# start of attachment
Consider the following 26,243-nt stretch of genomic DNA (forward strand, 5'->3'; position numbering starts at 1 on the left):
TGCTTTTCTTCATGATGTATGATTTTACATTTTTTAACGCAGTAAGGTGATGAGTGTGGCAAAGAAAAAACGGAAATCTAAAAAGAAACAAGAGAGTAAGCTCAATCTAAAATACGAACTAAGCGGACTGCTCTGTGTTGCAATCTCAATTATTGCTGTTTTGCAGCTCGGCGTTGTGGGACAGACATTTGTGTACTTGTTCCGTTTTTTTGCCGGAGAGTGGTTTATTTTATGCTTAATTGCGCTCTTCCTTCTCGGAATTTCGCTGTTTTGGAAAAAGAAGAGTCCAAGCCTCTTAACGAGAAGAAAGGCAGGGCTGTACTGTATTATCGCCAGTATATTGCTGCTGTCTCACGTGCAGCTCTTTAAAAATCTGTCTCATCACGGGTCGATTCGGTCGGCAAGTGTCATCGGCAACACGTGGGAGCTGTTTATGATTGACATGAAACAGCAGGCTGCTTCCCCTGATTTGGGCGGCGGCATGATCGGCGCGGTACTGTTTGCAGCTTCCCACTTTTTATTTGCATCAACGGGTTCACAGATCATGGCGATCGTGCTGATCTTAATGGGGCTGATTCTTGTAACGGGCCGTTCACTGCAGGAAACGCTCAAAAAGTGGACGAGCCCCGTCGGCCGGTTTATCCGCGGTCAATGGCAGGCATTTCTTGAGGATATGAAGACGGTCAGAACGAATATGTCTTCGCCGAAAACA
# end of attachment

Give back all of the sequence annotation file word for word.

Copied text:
Consider the following 26,243-nt stretch of genomic DNA (forward strand, 5'->3'; position numbering starts at 1 on the left):
TGCTTTTCTTCATGATGTATGATTTTACATTTTTTAACGCAGTAAGGTGATGAGTGTGGCAAAGAAAAAACGGAAATCTAAAAAGAAACAAGAGAGTAAGCTCAATCTAAAATACGAACTAAGCGGACTGCTCTGTGTTGCAATCTCAATTATTGCTGTTTTGCAGCTCGGCGTTGTGGGACAGACATTTGTGTACTTGTTCCGTTTTTTTGCCGGAGAGTGGTTTATTTTATGCTTAATTGCGCTCTTCCTTCTCGGAATTTCGCTGTTTTGGAAAAAGAAGAGTCCAAGCCTCTTAACGAGAAGAAAGGCAGGGCTGTACTGTATTATCGCCAGTATATTGCTGCTGTCTCACGTGCAGCTCTTTAAAAATCTGTCTCATCACGGGTCGATTCGGTCGGCAAGTGTCATCGGCAACACGTGGGAGCTGTTTATGATTGACATGAAACAGCAGGCTGCTTCCCCTGATTTGGGCGGCGGCATGATCGGCGCGGTACTGTTTGCAGCTTCCCACTTTTTATTTGCATCAACGGGTTCACAGATCATGGCGATCGTGCTGATCTTAATGGGGCTGATTCTTGTAACGGGCCGTTCACTGCAGGAAACGCTCAAAAAGTGGACGAGCCCCGTCGGCCGGTTTATCCGCGGTCAATGGCAGGCATTTCTTGAGGATATGAAGACGGTCAGAACGAATATGTCTTCGCCGAAAACA